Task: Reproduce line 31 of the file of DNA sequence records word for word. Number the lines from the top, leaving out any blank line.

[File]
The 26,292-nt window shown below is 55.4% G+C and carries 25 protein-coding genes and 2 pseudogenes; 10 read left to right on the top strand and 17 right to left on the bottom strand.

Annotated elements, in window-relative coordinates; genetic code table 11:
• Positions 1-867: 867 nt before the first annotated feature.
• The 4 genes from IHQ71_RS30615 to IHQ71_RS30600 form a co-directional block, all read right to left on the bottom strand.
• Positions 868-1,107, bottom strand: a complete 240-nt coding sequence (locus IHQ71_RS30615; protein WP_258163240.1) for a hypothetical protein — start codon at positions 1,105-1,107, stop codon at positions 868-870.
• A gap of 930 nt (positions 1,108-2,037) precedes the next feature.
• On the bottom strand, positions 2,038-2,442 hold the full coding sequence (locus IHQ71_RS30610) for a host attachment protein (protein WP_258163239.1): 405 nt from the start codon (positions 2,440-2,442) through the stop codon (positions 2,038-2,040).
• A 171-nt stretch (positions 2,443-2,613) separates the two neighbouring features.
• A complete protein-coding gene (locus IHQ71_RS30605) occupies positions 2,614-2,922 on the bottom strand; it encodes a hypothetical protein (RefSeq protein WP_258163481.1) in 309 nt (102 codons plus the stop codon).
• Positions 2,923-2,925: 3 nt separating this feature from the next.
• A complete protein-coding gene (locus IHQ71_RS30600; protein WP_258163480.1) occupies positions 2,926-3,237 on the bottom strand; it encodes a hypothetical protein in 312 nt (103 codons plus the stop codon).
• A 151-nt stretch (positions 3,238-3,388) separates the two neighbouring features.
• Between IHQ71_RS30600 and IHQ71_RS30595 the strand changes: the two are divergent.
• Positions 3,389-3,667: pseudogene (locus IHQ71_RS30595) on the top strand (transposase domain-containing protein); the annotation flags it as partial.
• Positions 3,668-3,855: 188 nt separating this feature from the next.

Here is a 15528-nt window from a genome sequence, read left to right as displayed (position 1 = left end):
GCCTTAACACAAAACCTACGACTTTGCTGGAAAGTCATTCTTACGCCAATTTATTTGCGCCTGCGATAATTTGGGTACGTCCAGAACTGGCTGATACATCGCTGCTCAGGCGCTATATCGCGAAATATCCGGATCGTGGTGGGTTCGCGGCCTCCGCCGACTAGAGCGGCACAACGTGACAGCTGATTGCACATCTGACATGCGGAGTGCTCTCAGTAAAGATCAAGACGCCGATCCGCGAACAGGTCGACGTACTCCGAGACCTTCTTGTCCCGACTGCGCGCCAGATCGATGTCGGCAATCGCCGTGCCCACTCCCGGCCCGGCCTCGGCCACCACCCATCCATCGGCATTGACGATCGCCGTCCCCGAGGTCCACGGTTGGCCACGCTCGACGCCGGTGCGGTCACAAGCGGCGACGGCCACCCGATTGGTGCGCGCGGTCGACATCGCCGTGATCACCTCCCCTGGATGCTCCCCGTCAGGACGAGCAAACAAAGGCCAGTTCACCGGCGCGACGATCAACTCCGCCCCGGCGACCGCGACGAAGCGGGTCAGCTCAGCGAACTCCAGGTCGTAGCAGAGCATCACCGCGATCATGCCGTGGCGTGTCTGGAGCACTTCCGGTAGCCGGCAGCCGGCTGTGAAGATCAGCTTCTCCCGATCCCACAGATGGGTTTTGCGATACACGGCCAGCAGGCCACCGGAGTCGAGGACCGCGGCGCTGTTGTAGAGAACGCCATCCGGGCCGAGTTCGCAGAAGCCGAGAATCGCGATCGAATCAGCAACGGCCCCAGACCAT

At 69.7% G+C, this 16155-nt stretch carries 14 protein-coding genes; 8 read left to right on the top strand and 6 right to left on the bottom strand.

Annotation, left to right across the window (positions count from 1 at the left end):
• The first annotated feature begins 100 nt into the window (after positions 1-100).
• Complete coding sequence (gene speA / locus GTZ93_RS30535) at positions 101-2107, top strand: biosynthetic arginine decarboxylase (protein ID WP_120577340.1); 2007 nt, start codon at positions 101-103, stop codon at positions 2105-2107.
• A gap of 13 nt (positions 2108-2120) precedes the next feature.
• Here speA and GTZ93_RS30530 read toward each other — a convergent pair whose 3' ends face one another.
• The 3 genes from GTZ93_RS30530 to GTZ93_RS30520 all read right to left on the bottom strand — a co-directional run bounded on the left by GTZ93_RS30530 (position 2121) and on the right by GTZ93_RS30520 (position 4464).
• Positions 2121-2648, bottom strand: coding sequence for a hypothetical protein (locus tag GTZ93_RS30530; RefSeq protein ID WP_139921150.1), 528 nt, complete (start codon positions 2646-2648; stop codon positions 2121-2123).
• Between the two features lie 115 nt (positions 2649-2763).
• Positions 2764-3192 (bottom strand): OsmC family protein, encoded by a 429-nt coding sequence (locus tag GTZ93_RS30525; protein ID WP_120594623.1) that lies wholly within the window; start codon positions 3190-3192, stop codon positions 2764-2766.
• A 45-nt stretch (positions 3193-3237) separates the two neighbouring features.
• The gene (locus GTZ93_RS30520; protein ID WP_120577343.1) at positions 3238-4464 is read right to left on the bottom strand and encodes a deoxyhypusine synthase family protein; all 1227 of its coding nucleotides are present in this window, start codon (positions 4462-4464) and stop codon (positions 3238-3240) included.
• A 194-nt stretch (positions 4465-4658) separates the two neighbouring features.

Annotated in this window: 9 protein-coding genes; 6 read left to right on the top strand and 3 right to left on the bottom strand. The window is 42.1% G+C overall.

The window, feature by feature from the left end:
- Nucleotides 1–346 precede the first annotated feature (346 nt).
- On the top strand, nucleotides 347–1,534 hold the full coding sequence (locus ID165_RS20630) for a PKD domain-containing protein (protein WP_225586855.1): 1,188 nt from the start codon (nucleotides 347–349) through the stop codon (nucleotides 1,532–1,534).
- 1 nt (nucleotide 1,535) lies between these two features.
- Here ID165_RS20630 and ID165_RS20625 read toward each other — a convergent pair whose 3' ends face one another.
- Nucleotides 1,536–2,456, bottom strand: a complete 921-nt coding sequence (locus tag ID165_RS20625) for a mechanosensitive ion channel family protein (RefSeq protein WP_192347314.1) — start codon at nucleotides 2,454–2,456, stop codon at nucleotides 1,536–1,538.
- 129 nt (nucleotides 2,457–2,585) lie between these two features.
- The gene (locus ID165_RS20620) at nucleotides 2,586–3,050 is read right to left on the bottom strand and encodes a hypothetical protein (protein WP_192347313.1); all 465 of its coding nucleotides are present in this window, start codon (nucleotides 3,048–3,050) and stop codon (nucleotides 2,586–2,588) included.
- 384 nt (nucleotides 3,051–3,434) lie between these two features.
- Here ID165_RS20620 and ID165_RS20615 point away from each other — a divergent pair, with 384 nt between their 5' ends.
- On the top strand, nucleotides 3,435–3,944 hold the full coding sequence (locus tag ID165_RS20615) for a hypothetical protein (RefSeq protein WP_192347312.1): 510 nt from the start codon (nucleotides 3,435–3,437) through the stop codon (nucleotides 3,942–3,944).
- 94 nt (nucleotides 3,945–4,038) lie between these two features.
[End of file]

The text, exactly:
Annotated in this window: 9 protein-coding genes; 6 read left to right on the top strand and 3 right to left on the bottom strand. The window is 42.1% G+C overall.